Wednesday, July 28, 2010

Hop of the Week: Sterling

Yes, I know this is called Hop of the Week, but hey it just sounds better then Hop of the any time I freakin feel like it. Got one of my favorites today that is only a little over 10 years old. US Craft breweries seem to have taken a liking to them though, just as I have.

*via Pelican Brewery

Pedigree Released in 1998
Maturity Medium
Yield 2020 - 2245 kg./ha. or 1800 - 2000 lb./ac.
Growth Habit Moderately vigorous
Disease/Pest Susceptibility Moderately resistant to downy mildew.
Pickability/Drying/Baling Good
Cone-Structure Medium
Lupulin Pale yellow
Aroma Herbal, spicy with a hint of floral and citrus.
Alpha Acid 6 - 9% w/w
Beta Acid 4 - 6% w/w
Cohumulone 22 - 28% of alpha acids
Storageability Good alpha acids remaining after 6 months storage at 20°C.
Total Oil 1.3 - 1.9 mls/100 grams
Myrcene 44 - 48% of whole oil
Humulene 19 - 23% of whole oil
Carophyllene 5 - 7% of whole oil
Farnesene 11 - 17% of whole oil
General Trade Perception Perceived to be similar to a Saaz and Mt Hood combination. Finding favor as a Saaz replacement.
Possible Substitutions Czech Saaz
Typical Beer Styles Pilsner and other Lagers, Ales and Belgian-Style Ales
Additional Information Limited, but stable acreage.
Typical Hop Use Dual purpose

Commercial examples today both come from the great brewing state of Oregon. 

 Elemental Ale 
Brewed only once a year at peak hop season, this beer is made with 400 pounds of freshly picked, "wet" Sterling hops from Goschie Farms in Silverton, OR. The hops were only 3 hours from the vine when they went into the kettle. The mash tun was also used as a hop back, holding 300 pounds of hops!!! This beer features a huge floral, spicy, grassy aroma with a firm malt background and a huge, snappy hop finish.

» PILSNER « Matt's own "Bohemian Rhapsody", featuring traditional ingredients used in a distinctly Northwest recipe. We aged this beer for between six and nine weeks -- two to three times our normal program -- to give our Czech lager yeast enough tie to do its thing, and to allow the flavors to mellow and merge. The result was a hophead's Pilsner that was supremely satisfying. Brewed with organic Pilsner malt, Czech lager yeast, and Sterling hops. 5.5%ABV, 50 BU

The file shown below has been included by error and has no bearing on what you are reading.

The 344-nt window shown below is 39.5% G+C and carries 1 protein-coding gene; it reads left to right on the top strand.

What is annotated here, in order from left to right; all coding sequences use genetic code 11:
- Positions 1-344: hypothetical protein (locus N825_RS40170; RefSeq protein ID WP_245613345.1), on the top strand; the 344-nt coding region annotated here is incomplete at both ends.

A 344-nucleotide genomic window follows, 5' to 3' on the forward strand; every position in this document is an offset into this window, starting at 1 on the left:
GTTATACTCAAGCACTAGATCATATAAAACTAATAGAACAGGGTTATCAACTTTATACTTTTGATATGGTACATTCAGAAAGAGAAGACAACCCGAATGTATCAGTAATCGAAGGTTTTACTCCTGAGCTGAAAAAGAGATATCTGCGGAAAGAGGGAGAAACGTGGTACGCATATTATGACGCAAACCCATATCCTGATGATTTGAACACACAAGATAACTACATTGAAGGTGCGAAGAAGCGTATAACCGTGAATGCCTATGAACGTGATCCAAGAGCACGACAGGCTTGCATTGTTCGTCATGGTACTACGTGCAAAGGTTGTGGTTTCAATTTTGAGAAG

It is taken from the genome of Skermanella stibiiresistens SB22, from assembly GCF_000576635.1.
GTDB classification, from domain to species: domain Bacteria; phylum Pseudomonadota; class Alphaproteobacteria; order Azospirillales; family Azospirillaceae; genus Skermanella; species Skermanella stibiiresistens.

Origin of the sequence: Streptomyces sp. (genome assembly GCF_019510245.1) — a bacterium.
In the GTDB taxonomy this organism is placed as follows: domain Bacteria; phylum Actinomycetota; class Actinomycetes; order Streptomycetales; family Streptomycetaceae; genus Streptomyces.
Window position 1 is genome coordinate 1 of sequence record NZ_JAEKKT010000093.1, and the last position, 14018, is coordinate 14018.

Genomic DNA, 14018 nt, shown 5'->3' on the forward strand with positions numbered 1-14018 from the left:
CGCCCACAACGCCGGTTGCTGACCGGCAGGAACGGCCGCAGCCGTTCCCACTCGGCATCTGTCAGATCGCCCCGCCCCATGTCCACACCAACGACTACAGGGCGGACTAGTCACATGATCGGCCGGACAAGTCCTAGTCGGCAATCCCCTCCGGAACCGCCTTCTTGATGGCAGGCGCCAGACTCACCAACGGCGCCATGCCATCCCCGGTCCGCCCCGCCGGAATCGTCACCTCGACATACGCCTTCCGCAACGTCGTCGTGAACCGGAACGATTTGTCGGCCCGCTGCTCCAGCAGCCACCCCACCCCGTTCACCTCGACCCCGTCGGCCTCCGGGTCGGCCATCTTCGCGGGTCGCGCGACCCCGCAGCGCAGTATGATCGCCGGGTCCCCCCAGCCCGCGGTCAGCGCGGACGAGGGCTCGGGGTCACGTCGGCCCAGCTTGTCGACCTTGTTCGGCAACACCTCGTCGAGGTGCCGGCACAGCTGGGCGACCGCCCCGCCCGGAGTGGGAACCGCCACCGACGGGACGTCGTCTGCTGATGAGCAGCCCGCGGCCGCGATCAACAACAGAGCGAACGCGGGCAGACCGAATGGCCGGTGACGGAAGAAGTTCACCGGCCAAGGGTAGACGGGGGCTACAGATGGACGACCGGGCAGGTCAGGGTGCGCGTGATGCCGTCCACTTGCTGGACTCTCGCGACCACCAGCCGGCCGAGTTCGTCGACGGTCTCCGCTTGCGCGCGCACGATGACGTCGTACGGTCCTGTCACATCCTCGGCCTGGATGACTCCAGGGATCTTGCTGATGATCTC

Typical use: Sterling hops can be used all over the board. Usually weighing in somewhere around 8%AA they can be used as a bittering addition for lagers and ales. They also have a great aroma and flavor profile which suits them even better for those additions. 
Style use: Pilsner, summer ales, european style lagers, wits, weizens, and Belgian ales.  
Flavor/aroma: Herbal, spicy, earthy, have a touch of citrus, and a little bit of a floral quality. The fresher they are the more citrus and floral come out, I use these for lighter ales quite a bit and I am always happy with the results.
Substitutions: Czech Saaz or Mt. Hood hops would be the closest substitution. I find a lot of the same qualities. They all have very clean bittering. Saaz hops would leave you more on the spicy side whereas Mt Hood will give you a milder, slighty floral spiciness.


  1. I'm drooling after reading about Double Mountain. Hope it makes it back this year I don't see it on their seasonal list

    You'll have to post a reminder once it does!

  2. wow, it would be about 90 bucks to get a case shipped out to me....just a little steep.